During its initial eight years, IA&A produced exhibitions in Japan, Brazil and throughout the United States and Canada. Its early national projects consisted of, among many others, collaborations at the Spoleto Festival USA, an art-deco exhibition for Art Basel Miami, and the opening art exhibition for the Museum of African American History in Detroit. Notable international projects from the same years include an exhibition of post-impressionist paintings sent to Japan, a touring exhibition from Scotland for the Whistler Centennial, and a Pre-Raphaelite exhibition from Wales. DC’s Hechinger family loaned, then gifted, IA&A their noted “Tools as Art” collection to tour forming IA&A’s 376-work permanent collection. Funding during this period was assisted in part by the Jon and Mary Shirley Foundation and the Carl M. Freeman Foundation.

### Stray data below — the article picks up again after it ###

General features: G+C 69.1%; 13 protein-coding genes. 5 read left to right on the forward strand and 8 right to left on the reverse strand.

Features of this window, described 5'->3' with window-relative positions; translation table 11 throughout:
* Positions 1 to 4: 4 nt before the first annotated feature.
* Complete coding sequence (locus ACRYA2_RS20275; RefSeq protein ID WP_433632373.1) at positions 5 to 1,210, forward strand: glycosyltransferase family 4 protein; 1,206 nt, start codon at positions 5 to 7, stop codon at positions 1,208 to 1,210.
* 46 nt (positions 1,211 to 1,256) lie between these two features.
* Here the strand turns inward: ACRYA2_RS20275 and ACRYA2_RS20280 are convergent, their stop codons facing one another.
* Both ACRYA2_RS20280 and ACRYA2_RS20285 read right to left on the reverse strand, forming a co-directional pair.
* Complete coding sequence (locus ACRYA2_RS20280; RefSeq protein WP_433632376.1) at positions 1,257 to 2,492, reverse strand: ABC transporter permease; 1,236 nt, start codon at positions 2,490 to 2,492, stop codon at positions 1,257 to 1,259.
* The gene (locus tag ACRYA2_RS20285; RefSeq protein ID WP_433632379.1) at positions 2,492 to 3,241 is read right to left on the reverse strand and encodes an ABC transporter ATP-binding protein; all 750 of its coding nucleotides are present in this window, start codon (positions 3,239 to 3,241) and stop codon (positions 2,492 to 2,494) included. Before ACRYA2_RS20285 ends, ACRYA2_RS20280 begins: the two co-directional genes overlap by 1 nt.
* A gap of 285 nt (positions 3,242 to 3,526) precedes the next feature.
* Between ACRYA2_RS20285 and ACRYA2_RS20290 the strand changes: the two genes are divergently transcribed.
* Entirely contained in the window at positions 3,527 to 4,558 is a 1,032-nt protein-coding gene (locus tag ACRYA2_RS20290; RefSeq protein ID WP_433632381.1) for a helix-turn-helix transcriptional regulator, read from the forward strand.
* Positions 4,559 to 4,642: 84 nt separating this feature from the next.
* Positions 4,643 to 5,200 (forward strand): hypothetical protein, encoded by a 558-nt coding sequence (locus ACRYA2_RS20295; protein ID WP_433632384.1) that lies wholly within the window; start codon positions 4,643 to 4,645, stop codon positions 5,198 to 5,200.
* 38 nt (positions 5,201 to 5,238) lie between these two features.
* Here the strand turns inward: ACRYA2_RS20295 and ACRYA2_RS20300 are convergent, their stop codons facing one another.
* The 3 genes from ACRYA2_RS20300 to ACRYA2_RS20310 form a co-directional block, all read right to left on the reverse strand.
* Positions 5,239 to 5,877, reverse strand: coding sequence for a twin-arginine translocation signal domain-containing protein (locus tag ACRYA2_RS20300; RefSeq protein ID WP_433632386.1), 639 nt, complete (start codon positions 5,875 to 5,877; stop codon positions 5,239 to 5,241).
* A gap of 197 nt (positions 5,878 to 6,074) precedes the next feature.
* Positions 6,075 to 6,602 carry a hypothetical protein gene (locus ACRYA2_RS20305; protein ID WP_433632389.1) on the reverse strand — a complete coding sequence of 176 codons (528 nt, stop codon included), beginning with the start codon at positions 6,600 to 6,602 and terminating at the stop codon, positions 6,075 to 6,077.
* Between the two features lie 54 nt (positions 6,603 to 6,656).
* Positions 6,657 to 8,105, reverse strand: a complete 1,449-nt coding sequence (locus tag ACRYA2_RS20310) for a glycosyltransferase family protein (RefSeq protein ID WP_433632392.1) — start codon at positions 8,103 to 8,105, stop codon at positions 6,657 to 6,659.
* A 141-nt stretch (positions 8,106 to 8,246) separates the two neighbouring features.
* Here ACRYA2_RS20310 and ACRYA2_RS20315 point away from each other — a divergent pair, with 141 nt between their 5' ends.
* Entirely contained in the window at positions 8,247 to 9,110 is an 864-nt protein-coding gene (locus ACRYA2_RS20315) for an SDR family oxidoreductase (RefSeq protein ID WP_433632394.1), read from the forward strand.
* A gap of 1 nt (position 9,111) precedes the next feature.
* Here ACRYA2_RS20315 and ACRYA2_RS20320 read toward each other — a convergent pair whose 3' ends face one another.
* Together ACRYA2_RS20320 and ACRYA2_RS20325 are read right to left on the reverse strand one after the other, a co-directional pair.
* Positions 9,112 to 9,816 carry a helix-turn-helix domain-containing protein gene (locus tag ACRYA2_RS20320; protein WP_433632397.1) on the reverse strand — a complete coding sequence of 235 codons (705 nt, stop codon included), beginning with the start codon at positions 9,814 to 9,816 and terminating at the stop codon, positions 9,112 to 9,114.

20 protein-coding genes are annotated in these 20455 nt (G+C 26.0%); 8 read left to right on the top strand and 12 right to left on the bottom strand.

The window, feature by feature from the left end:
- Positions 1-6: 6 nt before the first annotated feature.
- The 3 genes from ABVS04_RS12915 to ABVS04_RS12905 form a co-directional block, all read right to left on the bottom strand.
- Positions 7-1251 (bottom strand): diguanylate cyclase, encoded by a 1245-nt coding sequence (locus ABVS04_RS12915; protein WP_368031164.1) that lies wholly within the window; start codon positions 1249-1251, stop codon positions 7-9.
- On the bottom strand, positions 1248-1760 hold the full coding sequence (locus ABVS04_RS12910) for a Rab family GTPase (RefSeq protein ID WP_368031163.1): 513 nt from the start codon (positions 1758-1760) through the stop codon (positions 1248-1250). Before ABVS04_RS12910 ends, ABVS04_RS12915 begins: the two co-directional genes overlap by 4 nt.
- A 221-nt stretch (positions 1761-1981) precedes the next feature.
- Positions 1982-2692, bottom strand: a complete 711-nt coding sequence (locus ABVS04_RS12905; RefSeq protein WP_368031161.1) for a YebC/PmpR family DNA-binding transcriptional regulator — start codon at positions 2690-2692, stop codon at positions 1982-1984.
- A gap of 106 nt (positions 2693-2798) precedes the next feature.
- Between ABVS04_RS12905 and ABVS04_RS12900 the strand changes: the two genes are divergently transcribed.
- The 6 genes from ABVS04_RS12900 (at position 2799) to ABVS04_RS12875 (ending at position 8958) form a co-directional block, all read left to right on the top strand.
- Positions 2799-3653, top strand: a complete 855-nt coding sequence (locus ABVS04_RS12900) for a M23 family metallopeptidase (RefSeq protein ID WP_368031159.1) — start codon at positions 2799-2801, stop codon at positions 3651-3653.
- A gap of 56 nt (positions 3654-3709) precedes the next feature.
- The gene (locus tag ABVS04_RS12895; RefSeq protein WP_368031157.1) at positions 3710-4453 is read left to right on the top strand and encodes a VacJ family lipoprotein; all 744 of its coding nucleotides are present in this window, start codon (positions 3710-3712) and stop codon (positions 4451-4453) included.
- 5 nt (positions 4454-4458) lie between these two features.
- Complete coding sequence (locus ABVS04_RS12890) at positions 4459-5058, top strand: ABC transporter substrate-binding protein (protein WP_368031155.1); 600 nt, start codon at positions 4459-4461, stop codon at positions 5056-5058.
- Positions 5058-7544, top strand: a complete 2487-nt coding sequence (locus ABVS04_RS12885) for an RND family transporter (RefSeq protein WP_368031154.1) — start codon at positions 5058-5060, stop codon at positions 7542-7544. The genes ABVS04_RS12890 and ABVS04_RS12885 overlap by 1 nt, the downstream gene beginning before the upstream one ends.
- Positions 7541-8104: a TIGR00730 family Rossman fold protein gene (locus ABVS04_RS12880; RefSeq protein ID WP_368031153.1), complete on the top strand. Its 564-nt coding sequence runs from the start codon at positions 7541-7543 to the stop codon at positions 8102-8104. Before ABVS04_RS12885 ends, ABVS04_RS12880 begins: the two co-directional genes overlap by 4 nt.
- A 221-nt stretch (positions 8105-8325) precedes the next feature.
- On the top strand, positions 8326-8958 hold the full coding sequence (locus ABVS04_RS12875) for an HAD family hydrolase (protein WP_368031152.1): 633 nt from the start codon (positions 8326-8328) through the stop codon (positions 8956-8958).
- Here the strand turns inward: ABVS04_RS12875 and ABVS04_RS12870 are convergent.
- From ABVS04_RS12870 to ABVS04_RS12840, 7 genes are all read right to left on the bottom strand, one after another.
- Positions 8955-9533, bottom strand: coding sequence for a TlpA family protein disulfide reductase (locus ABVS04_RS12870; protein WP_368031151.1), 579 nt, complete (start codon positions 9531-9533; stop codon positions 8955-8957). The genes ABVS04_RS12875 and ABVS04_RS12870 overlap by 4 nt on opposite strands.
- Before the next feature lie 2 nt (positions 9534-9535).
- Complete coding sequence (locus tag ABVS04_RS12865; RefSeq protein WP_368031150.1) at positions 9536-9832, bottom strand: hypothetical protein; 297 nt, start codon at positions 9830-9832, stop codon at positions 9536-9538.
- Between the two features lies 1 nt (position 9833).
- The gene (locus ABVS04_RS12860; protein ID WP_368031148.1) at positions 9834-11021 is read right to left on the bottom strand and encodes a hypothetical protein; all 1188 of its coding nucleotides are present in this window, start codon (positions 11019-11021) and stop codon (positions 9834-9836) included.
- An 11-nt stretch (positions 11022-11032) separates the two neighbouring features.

During our first decade, IA&A established our Cultural Exchange Programs and was licensed by the US Department of State to provide visa guidance and sponsorship for foreign visitors’ training and internships in US cultural institutions.
With a grant from the DCCAH, IA&A opened IA&A at Hillyer in 2006 as our primary Washington initiative. It has become a vital exhibition and program space, serving the public with engaging programming and accessible contemporary arts.
In 2014 and 2015, IA&A purchased and renovated our building, ensuring that we will operate permanently in DC.
Now entering its third decade, IA&A manages over 30 traveling exhibitions each year, with 15 to 20 exhibitions on view at any time in museums around the world. IA&A produces another 30 exhibitions and a multitude of programs in IA&A at Hillyer in Washington, DC; sponsors over 100 J-1 visitors in cultural institutions across the United States; and operates a Design Studio for its own graphic art needs, as well as those of other institutions.